Lessons From the Field:
Farmer Swallowed by 450 Pounds of Grain
What can you buy for $350? A few nice outfits for the office? A weekend getaway on a budget?
How about your life?
That’s how much Arick Baker’s parents dropped on a ventilation mask to offset the asthma he suffered as a child. On a hot Midwest day last summer, that mask may have helped the 23-year-old farmer survive a workplace accident that more often than not results in a fatality.
On June 26, Arick entered an 80,000-bushel grain bin to unplug a hole. Suddenly, an air pocket sucked him down. In the time it takes to tie your shoes, he was swallowed by 22,000 bushels of corn. Thinking about nothing but his next breath, Arick knew his prospects weren’t promising.
Grain entrapments are rare but typically fatal. Between 1964 and 2005, 74 percent of such accidents resulted in death, according to a Purdue University report.
Making matters worse, Arick’s co-workers had left the job site, leaving him alone with 450 pounds of grain pushing against his chest and plenty of time to ponder his mortality.
“For 10 minutes, I just OK’d myself that I was going to die,” said Arick. “My whole life, I’ve been told that if you go down in a grain bin, you die.”
The rescue workers who came to Arick’s aid had likely heard the same thing. So had the 100-plus members of the community who joined the effort, but none resigned themselves to the status quo.
As the team worked feverishly above, Arick drifted in and out of consciousness below. The ventilation mask he was wearing doesn’t produce oxygen, but it does filter dust and mold. He partially credits the mask for saving his life.
After about three hours of digging, the team snatched Arick from the bin relatively unscathed. An injured foot, a rope burn and a few scratches were the only physical signs of how he had spent the last five hours.
General safety tips
Reflecting on the ordeal, Arick says it seems surreal, like he “read a good book.” Any employer, regardless of industry, can learn lessons from this near-tragic incident. If you apply these principles, you can help ensure your next workplace accident has a similarly happy ending.
Co-workers should watch each other’s backs. Arick had been trapped in the grain bin for an hour before a co-worker returned. Safety works best when employees accept accountability for each other’s well-being. It is critical that workers watch each other’s backs, especially when doing high-hazard tasks.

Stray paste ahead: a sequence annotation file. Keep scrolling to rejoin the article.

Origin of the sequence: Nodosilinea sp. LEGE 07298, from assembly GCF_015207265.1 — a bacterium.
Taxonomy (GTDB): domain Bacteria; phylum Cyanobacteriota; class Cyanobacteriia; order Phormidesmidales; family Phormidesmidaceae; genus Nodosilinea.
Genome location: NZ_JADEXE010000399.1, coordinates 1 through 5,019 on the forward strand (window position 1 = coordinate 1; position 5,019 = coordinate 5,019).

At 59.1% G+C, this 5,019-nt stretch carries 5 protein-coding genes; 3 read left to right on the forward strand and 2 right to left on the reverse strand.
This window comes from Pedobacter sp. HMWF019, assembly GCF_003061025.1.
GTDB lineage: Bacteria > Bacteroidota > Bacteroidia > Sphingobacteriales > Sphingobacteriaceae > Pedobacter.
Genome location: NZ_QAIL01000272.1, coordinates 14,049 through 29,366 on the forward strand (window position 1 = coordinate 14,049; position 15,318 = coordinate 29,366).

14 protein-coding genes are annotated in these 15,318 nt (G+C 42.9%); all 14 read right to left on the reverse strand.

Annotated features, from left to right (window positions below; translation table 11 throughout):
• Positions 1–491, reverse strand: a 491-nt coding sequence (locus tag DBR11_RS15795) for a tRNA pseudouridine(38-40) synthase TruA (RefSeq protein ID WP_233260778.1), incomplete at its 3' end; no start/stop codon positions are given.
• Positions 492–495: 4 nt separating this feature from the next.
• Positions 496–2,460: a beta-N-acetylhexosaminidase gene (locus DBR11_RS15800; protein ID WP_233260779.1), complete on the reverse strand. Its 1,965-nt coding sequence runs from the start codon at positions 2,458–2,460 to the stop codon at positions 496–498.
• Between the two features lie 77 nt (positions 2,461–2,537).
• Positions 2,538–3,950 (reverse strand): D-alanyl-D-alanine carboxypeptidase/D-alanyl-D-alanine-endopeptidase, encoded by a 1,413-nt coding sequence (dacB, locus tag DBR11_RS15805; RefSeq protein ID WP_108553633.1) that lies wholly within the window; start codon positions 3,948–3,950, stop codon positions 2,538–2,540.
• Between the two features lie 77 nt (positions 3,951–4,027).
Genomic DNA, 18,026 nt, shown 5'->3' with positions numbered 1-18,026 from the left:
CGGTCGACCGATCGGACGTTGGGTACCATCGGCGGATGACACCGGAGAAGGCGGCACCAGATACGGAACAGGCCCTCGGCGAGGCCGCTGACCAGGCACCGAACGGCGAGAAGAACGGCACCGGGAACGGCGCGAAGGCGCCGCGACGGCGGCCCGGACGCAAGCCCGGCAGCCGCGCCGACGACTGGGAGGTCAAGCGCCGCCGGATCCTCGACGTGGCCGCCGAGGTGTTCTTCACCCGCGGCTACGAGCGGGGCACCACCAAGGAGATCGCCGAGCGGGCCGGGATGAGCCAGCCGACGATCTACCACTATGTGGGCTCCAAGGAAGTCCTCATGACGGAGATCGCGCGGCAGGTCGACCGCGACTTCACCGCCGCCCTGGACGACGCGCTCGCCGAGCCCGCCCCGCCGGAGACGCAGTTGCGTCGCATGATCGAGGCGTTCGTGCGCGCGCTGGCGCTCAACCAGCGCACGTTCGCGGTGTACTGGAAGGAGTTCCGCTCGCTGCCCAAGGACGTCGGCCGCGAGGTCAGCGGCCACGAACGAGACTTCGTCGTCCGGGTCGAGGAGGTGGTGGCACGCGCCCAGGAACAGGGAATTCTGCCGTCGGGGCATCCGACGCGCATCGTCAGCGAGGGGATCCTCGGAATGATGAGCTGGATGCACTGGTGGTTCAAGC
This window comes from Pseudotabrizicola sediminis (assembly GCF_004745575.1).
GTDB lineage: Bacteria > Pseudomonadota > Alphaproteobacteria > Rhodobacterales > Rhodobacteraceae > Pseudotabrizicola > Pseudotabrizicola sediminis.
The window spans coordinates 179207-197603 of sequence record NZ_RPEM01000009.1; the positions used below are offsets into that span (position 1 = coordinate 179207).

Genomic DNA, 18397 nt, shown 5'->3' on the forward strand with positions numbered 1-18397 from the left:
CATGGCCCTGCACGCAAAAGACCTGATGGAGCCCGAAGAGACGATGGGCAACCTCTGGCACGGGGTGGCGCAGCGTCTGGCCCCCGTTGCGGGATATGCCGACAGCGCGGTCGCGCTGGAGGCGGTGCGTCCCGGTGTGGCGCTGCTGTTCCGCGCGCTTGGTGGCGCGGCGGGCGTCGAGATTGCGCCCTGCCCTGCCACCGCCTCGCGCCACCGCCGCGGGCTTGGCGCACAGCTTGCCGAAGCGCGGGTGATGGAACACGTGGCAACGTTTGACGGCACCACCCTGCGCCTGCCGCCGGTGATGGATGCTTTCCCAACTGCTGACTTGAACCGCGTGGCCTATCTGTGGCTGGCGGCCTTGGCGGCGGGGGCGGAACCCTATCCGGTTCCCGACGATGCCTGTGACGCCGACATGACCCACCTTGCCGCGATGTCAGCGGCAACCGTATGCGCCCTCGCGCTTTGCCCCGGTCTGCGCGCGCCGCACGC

Safety training saves lives. A fire department veteran who participated in Arick’s rescue said he had been involved in exactly one grain bin entrapment in 25 years on the job. That was three years ago, and the victim died. Fortunately, the fireman and his peers relied on their training to prevent Arick from suffering a similar fate. This incident underscores the importance of providing ongoing safety training and routinely practicing your emergency response plan.
Health and safety are inseparable. Arick’s five-hour fight for oxygen was physically taxing. Doctors told him his heart was beating at 90 percent of its capacity in the minutes after his rescue. He acknowledged that his fitness likely played a role in his survival. Arick’s story is a reminder that employee health and safety are inseparable.
Understanding risk before we accept it is critical. This principle is even true of seemingly safe tasks like typing on a computer. Before we start a new job, we should ask ourselves three questions:
- Do I see the risk?
- Do I understand the risk?
- Do I accept the risk?
You might expect Arick to answer yes to the first two questions, but what about number three?
“I’m going to be a farmer the rest of my life,” said Arick. “I need to get used to going into grain bins. I will take extra safety precautions, but it has to be done.”
Incident-specific safety tips
- Use a push stick or similar device to break up clogs.
- Do not enter a grain bin without a confined space bin entry permit, as well as adequate equipment and personnel to perform rescue operations.
- Mechanical equipment such as augers, motor drives and switches must be in the off position, locked out and tagged.
- Slide gates must be closed to prevent grain flow in and out of bins.
- Top bin entry requires a full body harness and lanyard, with a tripod or winch designed for personal fall protection or rescue.
- Employees shall not be allowed to sink above waist-high in grain.
For more grain bin safety tips, visit the Occupational Safety and Health Administration website.
Any employer, regardless of industry, can learn lessons from this near-tragic incident.